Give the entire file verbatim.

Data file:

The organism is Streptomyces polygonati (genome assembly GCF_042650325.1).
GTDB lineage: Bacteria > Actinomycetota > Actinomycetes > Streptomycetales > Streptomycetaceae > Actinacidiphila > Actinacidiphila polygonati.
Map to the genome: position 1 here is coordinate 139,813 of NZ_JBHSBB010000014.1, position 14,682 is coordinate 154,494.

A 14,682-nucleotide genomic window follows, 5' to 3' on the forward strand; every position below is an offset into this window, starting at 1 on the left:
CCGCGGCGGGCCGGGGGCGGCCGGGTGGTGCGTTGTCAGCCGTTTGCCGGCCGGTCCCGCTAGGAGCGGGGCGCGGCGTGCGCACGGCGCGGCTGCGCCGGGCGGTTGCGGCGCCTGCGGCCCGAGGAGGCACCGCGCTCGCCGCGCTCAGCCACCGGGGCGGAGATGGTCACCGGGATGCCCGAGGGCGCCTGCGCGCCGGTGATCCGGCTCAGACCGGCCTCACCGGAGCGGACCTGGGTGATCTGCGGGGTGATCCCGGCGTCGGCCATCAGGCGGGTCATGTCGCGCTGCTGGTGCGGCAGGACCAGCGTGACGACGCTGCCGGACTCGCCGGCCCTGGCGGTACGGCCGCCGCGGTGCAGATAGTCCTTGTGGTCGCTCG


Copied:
The organism is Streptomyces polygonati (genome assembly GCF_042650325.1).
GTDB lineage: Bacteria > Actinomycetota > Actinomycetes > Streptomycetales > Streptomycetaceae > Actinacidiphila > Actinacidiphila polygonati.
Map to the genome: position 1 here is coordinate 139,813 of NZ_JBHSBB010000014.1, position 14,682 is coordinate 154,494.

A 14,682-nucleotide genomic window follows, 5' to 3' on the forward strand; every position below is an offset into this window, starting at 1 on the left:
CCGCGGCGGGCCGGGGGCGGCCGGGTGGTGCGTTGTCAGCCGTTTGCCGGCCGGTCCCGCTAGGAGCGGGGCGCGGCGTGCGCACGGCGCGGCTGCGCCGGGCGGTTGCGGCGCCTGCGGCCCGAGGAGGCACCGCGCTCGCCGCGCTCAGCCACCGGGGCGGAGATGGTCACCGGGATGCCCGAGGGCGCCTGCGCGCCGGTGATCCGGCTCAGACCGGCCTCACCGGAGCGGACCTGGGTGATCTGCGGGGTGATCCCGGCGTCGGCCATCAGGCGGGTCATGTCGCGCTGCTGGTGCGGCAGGACCAGCGTGACGACGCTGCCGGACTCGCCGGCCCTGGCGGTACGGCCGCCGCGGTGCAGATAGTCCTTGTGGTCGCTCG